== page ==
Yesterday, Japanese real-estate developer Sekisui House announced it is using a blockchain solution to rent houses as part of the NEXCHAIN consortium that includes Hitachi. The aim is to provide an end-to-end solution for home leasing, including enabling a potential lessee to view the vacant property without an agent being present.
Other functions include signing the rental agreement, getting gas and electricity connected, and paying bills.
Last year, Sekisui House, KDDI Corp, and Hitachi said they were piloting an information-sharing blockchain platform for real estate rentals. Telecoms firm KDDI provided identity verification services while Hitachi built the platform using the Ethereum based Quorum enterprise blockchain.
The trio was later joined by insurance and energy companies, and the NEXCHAIN consortium was officially launched in April this year with 18 members. Some of the participants include Kansai Electric, Tokyo Gas, Mitsui Sumitomo Insurance and Tokio Marine Insurance. The aim is to enable secure data sharing between enterprises and create new services, not just related to real estate.
Sekisui will launch the market-ready platform by the end of this year.
The blockchain solution makes the rental procedure easier with the use of a mobile app and online portal. A customer can preview a rental house online, and register themselves as an applicant using their current address and phone number. The platform uses this personal identification information for its smart lock function.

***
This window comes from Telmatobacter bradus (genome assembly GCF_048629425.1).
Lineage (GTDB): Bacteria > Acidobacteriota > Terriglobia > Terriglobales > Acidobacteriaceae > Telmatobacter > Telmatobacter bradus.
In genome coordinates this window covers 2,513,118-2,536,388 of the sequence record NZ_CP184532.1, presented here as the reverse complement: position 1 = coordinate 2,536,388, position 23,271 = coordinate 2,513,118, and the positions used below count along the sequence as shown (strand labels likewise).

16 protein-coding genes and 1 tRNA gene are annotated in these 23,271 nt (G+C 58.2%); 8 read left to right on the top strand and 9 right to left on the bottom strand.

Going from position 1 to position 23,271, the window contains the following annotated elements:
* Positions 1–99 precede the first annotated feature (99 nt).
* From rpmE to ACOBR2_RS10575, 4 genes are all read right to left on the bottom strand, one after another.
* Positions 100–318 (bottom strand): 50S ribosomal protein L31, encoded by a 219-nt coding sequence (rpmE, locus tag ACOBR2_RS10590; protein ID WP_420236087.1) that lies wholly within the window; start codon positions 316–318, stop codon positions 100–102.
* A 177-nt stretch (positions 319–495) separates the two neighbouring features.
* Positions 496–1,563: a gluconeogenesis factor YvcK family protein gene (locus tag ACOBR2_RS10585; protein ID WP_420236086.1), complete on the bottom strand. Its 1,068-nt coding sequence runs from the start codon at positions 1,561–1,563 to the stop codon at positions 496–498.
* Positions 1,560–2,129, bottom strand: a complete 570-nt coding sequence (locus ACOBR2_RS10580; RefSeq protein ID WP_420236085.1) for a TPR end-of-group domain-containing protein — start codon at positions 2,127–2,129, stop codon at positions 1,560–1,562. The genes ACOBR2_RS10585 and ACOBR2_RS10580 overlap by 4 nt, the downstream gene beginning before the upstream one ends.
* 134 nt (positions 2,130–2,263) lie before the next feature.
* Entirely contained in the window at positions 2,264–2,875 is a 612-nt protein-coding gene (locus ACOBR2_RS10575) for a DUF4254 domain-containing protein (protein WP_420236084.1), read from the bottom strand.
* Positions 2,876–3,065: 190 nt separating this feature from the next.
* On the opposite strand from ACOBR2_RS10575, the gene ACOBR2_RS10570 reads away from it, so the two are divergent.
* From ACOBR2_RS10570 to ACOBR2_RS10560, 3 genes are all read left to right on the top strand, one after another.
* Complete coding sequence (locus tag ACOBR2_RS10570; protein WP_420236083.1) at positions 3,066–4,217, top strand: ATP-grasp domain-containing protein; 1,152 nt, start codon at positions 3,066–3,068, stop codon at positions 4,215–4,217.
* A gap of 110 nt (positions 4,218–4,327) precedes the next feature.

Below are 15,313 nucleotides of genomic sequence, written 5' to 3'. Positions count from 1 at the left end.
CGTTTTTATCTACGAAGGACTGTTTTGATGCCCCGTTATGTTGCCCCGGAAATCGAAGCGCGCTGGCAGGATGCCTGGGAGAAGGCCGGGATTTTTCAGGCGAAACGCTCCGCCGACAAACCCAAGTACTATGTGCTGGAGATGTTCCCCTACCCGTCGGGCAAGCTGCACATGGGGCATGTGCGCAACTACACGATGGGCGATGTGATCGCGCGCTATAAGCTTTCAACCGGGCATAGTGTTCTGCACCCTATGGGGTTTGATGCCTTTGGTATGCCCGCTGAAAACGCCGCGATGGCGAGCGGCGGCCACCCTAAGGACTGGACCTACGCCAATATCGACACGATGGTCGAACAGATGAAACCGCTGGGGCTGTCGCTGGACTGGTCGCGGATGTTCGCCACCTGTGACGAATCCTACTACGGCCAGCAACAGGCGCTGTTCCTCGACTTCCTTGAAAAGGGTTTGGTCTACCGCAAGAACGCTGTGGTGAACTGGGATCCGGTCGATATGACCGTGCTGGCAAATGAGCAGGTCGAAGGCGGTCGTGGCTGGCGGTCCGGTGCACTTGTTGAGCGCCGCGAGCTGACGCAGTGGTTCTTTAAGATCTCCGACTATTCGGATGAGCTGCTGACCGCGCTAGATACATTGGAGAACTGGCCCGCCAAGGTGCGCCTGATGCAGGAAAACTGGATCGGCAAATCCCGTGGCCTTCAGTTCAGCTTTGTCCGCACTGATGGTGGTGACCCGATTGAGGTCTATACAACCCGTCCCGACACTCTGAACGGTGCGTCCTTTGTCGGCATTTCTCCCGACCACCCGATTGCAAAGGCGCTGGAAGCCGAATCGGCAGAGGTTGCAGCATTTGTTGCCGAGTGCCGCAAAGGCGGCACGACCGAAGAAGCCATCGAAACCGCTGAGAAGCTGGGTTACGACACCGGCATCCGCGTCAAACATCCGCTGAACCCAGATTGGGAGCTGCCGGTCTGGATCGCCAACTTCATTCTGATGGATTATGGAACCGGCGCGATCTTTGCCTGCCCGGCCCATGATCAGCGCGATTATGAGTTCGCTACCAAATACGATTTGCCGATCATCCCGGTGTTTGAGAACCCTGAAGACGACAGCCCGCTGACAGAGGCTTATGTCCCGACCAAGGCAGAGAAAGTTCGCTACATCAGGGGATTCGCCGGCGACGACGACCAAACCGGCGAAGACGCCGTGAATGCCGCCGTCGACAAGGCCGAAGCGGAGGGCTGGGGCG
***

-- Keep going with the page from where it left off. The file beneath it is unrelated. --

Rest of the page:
When a prospective renter visits the property, they can use the smart lock on their mobile phone to access the house without meeting with a real estate agent. Additionally, the smart lock can be used by property inspection companies for insurance and other purposes.
The main benefit of blockchain is the consolidation of various services. The solution brings together insurance, electric, gas, and other service providers on a single platform. So, the renters need not apply for a connection, suspension, or service change to each company. Sekisui’s platform will enable customers to control all these services from one place. The solution uses digital identity, which makes it possible to use the same data to sign on to different services.
Last year, Sumitomo Corporation partnered with bitFlyer for developing a blockchain homer rental contract platform.
In Australia, the Real Estate Institute of Queensland is leveraging blockchain to execute residential tenancy agreements.